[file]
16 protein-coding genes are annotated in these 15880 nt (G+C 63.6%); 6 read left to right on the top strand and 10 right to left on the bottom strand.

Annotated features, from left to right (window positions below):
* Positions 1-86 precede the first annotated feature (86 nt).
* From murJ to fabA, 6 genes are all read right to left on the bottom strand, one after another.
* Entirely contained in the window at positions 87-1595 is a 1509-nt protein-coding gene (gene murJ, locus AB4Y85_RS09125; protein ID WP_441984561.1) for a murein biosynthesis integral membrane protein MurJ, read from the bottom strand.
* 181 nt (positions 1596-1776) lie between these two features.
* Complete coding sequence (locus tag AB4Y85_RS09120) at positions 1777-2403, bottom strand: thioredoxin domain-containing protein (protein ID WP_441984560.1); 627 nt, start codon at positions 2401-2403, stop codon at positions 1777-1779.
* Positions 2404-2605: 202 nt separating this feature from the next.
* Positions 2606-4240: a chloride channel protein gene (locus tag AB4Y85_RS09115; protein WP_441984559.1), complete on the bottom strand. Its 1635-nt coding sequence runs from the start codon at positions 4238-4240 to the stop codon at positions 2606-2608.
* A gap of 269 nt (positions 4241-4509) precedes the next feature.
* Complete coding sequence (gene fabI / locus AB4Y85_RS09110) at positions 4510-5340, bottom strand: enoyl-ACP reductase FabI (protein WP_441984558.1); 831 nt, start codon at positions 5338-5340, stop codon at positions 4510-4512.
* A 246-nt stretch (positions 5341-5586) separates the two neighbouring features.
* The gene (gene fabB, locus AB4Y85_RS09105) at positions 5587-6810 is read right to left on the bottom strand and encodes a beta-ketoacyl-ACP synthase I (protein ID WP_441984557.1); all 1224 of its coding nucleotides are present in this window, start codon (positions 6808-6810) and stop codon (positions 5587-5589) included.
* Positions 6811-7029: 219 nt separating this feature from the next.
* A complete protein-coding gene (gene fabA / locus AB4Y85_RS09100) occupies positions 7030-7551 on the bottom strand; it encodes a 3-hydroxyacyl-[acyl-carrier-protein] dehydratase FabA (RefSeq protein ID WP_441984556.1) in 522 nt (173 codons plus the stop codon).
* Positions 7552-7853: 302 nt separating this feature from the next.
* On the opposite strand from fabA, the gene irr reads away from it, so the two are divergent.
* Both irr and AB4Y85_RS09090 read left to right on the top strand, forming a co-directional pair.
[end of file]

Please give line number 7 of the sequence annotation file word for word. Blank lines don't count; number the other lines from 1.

* Complete coding sequence (locus tag AB4Y85_RS09120) at positions 1777-2403, bottom strand: thioredoxin domain-containing protein (protein ID WP_441984560.1); 627 nt, start codon at positions 2401-2403, stop codon at positions 1777-1779.